The Use of Krasnopol Weapon Systems in SyriaDecember 14, 2022
Two investigations show the use of Krasnopol weapon systems to target civilian infrastructure in Syria
In mid to late 2021, a Syrian Civil Defence Centre and a medical facility were hit by projectiles launched from a Krasnopol artillery weapon system. These attacks occurred in June and September 2021 and restricted access to first responders and medical assistance in areas already in desperate need of support. The attacks detailed in this report severely limited first responder capacities, killed and wounded civilians, as well as damaged civilian homes.Findings in this report suggest that Syrian and Russian government forces stationed in Idlib’s southern countryside are responsible for the incident. Findings show that the forces likely used a weapon system named ‘Krasnopol’ that often uses lasers—in combination with a drone—to identify and attack its target.
According to Rosobornexport, Russia’s state weapons exporter, the 152 mm 2K25 ‘Krasnopol’ artillery weapon system is “designed to engage tanks and other armoured vehicles, artillery pieces, both moving (at speeds up to 36 km/h) and stationary, exposed and sheltered, as well as dugouts, bridges, and crossings”. The 2K25 system includes the 3OF-39
‘Krasnopol’ laser-guided projectile (the projectile likely used in the attacks detailed in this report), which features a high-explosive fragmentation (HE-FRAG) warhead; a laser target designator; and the 1A35 shot synchronisation system. The last two components help with target acquisition, guidance, and control. This guidance provides the distinct advantage of allowing an artillery unit to fire at individual targets – such as a vehicle – precisely without necessitating the greater expenditure of ammunition, wider area effects, and increased time-on-target associated with an artillery barrage. Several variations of the original 3OF-39 projectile exist as a result of subsequent improvements: the ‘Krasnopol’-M 152-mm, the ‘Krasnopol’-155 (KM-1), and the ‘Krasnopol’-M 155-mm (KM-2). With all variants considered, the 3OF-39-series of projectiles can be fired by a wide variety of artillery guns and howitzers. All ‘Krasnopol’ munitions have a range of around 20 kilometres (with the KM-2 showing some variation based on gun tube length and charge configuration). At a range of 10–12 kilometres they can accurately hit a target without user input of meteorological data. The 3OF-39 projectile contains 6.5 kg of explosives in a 20.5 kg warhead.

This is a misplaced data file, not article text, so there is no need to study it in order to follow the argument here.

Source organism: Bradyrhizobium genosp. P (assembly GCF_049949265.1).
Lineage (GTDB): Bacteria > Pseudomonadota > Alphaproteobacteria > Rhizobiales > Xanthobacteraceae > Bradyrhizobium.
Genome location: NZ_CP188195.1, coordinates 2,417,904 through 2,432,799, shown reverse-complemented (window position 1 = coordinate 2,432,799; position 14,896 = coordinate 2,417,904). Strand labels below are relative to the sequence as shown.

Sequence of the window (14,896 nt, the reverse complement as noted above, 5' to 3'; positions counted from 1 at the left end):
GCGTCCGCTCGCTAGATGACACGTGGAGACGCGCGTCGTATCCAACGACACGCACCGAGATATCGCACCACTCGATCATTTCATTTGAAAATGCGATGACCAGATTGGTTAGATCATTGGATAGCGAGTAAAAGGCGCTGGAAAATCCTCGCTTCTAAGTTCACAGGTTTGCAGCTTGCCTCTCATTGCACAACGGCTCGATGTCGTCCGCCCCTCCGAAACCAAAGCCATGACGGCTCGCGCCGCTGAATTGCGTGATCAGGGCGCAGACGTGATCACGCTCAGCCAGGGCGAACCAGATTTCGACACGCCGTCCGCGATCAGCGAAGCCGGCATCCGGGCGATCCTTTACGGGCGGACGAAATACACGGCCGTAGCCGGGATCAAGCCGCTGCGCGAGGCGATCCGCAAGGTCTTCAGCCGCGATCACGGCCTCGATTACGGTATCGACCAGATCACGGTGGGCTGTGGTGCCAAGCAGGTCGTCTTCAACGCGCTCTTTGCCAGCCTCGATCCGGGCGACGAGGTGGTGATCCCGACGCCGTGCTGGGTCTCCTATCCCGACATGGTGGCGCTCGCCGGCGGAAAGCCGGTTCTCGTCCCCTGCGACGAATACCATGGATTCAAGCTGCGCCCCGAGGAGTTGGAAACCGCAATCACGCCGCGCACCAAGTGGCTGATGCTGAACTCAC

The effect of such a projectile’s detonation can be quantified approximately using risk estimate distances (REDs). REDs are defined as the minimum distance friendly troops can approach the effects of friendly fire without suffering appreciable casualties of 0.1 per cent PI (one person in one thousand likely to be incapacitated; RED 0.1) or 10 per cent PI (one person in ten likely to be incapacitated; RED 10). For a projectile with physical characteristics similar to the 3OF-39, the RED 0.1 is around 400 m, and the RED 10 is around 100 m. Thus, lying in the prone position 100 meters away from where a 3OF-39-series projectile detonates, would result in an approximate 10% chance of being incapacitated.
The ‘Krasnopol’ projectiles described in this report—the 3OF-39-series projectiles— have been employed in Syria on a number of occasions. According to a Syrian Network for Human Rights September 2021 report, the 3OF-39-series projectile is a munition used “extensively in the Jabal Al Zaweya area and its vicinity in Idlib suburbs.” As Syrian Archive has described in a previous investigation, Sputnik Arabic published an article in February 2020 reportedly showing Syrian soldiers with a 3OF-39 Krasnopol projectile. In its article, Sputnik reports that the possible use of Krasnopol projectiles was announced in Syria at the end of the summer in 2016 and was shown to be used in November 2017.
The usage of a ‘Krasnopol’ weapons system suggests a direct targeting of the Civil Defence centre and medical facility by Syrian and Russian government forces, resulting in serious harm to civilians in the Idlib countryside.